CCL Computers probing source of fake virus-riddled dispatch mail
Small e-plague outbreak in Bradford, not many infected
Bradford-based reseller CCL Computers is investigating the origins of a fake dispatch email containing a virus that was today sent by a third party to at least a thousand of the firm's customers.
The tracking details on the standard template were legitimate, say sources who received the mail, as they pointed to a genuine delivery made on 11 November to an individual in Bournemouth.
A spokesman at CCL Computers told us "we've had in excess of one thousand calls from customers today [from 9am up to now] relating to that spoof email."
Such was the concern among customers that CCL's switchboard was ringing hot, and some complained of not being able to get through.
The spokesman said details had been passed to the fraud squad - perhaps to gather dust with all the other comparatively small cases. Management are also trying to identify the source.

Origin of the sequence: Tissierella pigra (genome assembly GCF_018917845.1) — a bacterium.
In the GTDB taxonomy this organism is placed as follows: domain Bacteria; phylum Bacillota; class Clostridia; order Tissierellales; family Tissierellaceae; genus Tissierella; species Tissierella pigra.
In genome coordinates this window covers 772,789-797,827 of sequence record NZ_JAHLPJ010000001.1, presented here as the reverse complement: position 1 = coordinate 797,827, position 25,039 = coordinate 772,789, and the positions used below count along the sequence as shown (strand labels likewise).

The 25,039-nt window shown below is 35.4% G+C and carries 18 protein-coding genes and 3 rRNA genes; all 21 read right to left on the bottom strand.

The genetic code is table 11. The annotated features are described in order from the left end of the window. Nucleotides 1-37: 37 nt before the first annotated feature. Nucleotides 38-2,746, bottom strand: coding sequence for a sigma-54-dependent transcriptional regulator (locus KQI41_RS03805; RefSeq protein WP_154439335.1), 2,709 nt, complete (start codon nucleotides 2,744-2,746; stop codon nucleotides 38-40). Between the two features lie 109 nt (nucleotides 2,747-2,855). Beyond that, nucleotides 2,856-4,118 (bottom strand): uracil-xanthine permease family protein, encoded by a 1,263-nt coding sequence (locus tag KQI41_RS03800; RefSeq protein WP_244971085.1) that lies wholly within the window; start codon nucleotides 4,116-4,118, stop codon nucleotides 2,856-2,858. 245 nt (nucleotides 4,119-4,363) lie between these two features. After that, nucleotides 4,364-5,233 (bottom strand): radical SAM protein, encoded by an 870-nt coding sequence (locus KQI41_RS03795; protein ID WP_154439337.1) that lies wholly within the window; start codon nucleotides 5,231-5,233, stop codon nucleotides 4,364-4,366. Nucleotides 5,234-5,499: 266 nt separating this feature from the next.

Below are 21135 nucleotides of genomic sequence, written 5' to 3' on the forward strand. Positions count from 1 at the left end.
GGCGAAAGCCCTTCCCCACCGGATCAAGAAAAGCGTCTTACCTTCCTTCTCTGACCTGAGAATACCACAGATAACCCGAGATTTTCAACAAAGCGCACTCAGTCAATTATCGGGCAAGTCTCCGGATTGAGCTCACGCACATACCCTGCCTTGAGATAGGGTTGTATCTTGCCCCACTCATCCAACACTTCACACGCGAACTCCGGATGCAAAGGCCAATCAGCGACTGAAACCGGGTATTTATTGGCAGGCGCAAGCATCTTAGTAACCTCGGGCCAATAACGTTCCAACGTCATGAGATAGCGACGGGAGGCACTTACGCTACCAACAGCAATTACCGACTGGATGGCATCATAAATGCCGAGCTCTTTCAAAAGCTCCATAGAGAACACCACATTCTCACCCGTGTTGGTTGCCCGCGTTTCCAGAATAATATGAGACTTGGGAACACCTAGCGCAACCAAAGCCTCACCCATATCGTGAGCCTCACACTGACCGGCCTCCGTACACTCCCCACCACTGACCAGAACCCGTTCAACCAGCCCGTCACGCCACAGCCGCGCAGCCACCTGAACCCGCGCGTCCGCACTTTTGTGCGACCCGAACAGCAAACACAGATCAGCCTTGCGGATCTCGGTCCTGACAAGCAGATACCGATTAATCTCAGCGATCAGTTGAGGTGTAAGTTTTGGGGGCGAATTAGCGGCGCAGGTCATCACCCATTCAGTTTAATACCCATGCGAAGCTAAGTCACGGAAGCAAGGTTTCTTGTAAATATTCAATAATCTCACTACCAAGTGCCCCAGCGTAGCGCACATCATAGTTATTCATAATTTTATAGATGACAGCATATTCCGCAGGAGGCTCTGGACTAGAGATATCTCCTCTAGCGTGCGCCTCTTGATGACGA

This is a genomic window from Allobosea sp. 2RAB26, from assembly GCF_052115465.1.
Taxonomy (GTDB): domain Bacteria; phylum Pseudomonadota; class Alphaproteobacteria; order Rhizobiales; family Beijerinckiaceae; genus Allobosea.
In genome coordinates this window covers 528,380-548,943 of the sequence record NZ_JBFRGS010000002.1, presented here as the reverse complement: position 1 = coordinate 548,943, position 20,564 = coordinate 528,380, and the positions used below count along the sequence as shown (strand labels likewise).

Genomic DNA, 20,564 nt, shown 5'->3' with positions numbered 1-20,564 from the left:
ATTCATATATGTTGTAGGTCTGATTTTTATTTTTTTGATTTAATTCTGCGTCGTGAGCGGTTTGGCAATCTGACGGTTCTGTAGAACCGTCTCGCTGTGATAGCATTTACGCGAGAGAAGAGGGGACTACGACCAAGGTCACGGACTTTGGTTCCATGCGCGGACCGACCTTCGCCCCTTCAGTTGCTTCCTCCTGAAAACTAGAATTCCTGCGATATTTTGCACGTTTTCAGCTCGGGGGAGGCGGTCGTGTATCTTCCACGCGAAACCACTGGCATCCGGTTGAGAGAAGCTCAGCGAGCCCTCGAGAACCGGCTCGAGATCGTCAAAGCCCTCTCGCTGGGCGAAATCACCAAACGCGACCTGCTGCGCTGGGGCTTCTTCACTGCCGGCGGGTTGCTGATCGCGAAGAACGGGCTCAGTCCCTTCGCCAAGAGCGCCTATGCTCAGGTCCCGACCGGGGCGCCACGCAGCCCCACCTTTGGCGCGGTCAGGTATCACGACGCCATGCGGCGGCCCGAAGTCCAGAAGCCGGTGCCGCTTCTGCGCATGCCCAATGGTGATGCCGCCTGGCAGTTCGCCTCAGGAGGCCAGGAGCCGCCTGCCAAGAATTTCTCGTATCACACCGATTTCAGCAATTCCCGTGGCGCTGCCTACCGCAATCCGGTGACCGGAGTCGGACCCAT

The virus was in a zip file included on a standard email template that CCL uses and some customers had opened it, the company spokesman revealed.
"We have had a very small number of customers that opened it thinking it was a dispatch note but they ran virus scans and were able to remove it," he said.
"We are advising all customers to delete the email," he added. ®
A spokesman at CCL contacted us on 1 April to say the "vast majority of people" receiving the mail were not its customers.
"As well as phone calls, we have received huge number of bounce back emails from mail servers complaining that the user doesn’t exist, the message is spam or contains a virus.
"We checked a sample of these, but none related to our customers. Again, the vast majority of people calling us about the issue are not our customers and some are even from other countries."
The spokesman added that customers do sometimes post dispatch messages online, "so it would be easy for a malicious person to create apparently genuine looking emails.
"We are quite confident in saying that customer details are safe and we have not been hacked," he added. ®
Sponsored: DevOps and continuous delivery